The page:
Fresh facts yesterday emerged on how former President Goodluck Jonathan and prominent Ijaw leaders, including state governors from the Niger Delta region prevailed on foremost ex-militant leader, High Chief Government Epemupolo popularly called Tompolo to abort a scheduled meeting of ex-militant generals in Bayelsa State.
According to reports, though several telephone calls were made to Tompolo by the Ondo, Delta and Bayelsa state governors, Olusegun Mimiko, Senator Ifeanyi Okowa and Hon. Seriake Dickson respectively, on the need for him (Tompolo) and others to abort the proposed meeting due to the tensed reaction it had generated, the call by Jonathan was reported to have convinced Tompolo to abort the meeting and allow state governors from the region meet with President Muhammudu Buhari on the issues of the hitches experienced in the Federal Government amnesty programme.
Among those mentioned to have called Tompolo between Friday and Saturday were the Ijaw national leader, Chief Edwin Clarke and some newly appointed service chiefs.
Governor Dickson, who was to be an uncomfortable host of the contentious meeting was subsequently, assigned to issue a statement cancelling the meeting.
In the statement issued by Daniel Markson-Iworiso, the chief press secretary to Dickson, he simply cancelled it and announced that the governors and the aggrieved ex-militant leaders would meet soon.
But the media aide to Tompolo, Comrade Paul Bebeminibo, when contacted, simply said the decision to abort the meeting was a call by the collective pressure by all Ijaw leaders.
Meanwhile, the decision by the high military command to deploy armed soldiers to cordon off the Ijaw House venue of the aborted meeting of the ex-militant leaders, under the defunct Movement for the Emancipation of Niger Delta (MEND) in Yenagoa, Bayelsa state has sparked off protest among Ijaw youths.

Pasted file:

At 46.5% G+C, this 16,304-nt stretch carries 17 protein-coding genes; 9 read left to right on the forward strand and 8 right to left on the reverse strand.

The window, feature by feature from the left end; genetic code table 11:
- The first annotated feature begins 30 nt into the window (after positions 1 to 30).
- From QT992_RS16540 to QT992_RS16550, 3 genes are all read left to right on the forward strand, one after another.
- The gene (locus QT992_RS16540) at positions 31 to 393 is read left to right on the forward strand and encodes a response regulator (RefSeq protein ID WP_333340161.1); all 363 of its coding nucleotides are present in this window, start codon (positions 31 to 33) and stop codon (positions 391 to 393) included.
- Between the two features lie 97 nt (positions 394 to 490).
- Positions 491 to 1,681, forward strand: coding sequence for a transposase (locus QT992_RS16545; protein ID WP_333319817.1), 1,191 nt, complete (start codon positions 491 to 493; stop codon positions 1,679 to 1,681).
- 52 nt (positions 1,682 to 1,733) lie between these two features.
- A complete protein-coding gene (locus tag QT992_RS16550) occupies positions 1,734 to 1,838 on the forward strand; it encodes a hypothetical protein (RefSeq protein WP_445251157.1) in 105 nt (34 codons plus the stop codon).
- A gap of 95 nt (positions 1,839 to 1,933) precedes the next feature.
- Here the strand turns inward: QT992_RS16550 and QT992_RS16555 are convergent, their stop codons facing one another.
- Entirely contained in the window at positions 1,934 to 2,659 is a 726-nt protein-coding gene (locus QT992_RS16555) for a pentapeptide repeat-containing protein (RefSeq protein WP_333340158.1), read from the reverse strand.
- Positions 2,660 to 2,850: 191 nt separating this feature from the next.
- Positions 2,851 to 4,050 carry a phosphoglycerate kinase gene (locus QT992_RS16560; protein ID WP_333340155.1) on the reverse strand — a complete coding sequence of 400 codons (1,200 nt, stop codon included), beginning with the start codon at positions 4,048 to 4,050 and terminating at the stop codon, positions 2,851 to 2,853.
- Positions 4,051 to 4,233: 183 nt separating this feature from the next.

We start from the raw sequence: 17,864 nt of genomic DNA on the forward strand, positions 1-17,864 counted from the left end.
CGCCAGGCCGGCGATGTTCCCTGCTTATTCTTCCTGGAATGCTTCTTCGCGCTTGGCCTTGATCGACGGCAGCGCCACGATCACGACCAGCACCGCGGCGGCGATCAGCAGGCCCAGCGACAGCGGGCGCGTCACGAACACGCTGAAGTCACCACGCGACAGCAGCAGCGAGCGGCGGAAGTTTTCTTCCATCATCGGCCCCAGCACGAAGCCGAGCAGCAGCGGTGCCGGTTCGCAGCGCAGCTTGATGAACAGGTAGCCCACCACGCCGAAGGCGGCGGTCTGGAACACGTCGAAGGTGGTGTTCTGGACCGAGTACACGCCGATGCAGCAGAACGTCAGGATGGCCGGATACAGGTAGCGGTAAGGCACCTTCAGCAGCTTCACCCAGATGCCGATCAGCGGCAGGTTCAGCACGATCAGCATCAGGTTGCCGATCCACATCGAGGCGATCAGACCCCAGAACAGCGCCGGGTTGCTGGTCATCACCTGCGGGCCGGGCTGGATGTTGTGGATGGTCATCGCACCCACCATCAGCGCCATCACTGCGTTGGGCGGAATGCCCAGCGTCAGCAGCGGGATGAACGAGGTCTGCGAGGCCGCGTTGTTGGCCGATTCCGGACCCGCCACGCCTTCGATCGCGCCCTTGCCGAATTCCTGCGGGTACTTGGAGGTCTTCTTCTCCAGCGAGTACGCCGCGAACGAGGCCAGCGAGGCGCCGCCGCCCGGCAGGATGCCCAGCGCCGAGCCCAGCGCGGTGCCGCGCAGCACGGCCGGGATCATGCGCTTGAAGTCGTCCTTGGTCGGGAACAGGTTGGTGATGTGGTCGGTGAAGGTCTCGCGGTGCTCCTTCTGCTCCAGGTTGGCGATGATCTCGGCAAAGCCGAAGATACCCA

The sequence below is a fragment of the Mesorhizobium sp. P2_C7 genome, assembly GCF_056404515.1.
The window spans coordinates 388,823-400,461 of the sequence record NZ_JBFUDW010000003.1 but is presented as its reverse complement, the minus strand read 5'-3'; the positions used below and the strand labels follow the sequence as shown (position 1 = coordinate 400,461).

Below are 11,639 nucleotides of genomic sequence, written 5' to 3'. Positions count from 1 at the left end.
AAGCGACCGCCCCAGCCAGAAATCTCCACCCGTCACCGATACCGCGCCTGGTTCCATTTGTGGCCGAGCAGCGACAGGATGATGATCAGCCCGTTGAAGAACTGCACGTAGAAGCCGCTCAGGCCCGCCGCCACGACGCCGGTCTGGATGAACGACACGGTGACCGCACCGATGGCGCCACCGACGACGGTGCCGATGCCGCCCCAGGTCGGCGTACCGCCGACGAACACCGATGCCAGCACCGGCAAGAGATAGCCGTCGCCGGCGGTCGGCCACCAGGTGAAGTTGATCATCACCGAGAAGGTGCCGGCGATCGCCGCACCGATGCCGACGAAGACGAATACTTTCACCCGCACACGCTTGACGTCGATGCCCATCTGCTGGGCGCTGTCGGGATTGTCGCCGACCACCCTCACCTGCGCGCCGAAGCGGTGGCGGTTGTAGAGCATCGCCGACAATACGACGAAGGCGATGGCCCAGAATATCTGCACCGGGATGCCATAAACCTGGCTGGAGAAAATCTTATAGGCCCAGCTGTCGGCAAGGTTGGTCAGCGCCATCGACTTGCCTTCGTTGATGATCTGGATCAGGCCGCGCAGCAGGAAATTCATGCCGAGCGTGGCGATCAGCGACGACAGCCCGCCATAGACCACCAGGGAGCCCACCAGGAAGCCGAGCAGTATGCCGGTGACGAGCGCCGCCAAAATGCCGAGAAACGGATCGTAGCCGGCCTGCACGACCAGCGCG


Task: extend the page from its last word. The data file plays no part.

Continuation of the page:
The armed soldiers and riot policemen who arrived the Ijaw House building at about 12pm on Friday and left late on Saturday morning, condoned off the venue of the meeting with the workers of the Ministry of Ijaw Affairs and the workers at the Secretariat of the Ijaw Youths Council (IYC) unable to work.
The Ijaw House, which is considered the administrative Headquarters of the Ijaw youths in the region, was taken over by soldiers and visitors and workers ordered away from the premises.
Reacting to the development yesterday, the spokesman of the IYC, Comrade Eric Omare, condemned the military invasion.
“The invasion is illegal, unconstitutional and a draw back to the dark days of military dictatorship where Nigerians were deprived of their fundamental rights. The IYC wishes to remind the President and Commander in Chief of the Armed Forces of the Federal Republic of Nigeria, Muhammadu Buhari that we are in a constitutional democracy where things are done according to law. The 1999 Constitution which is the foundation upon which our democracy is built recognises the right to freedom of assembly and movement,” the IYC noted.
The IYC further pointed out that the Niger-Delta people whether as ex-agitators or youth groups have the right to assembly in a meeting and free movement, adding that President Buhari did not go to war with the Niger Delta people in the March 28, 2015 Presidential election with Niger-Delta born Jonathan but only contested an election in which he came out victorious and that they were therefore at a loss as to why Buhari had decided to treat the Niger Delta region like an enemy zone and a conquered territory.”
“Political, opinion and religious leaders and the international community should prevail on Buhari to have regard for constitutionalism in the Niger Delta region and stop the violation of the rights of Niger Deltans. The IYC would also take immediate legal and related actions to address these violations. Whether President Buhari likes it or not, the Niger Delta people would meet to determine their destiny in Nigeria,” they added.
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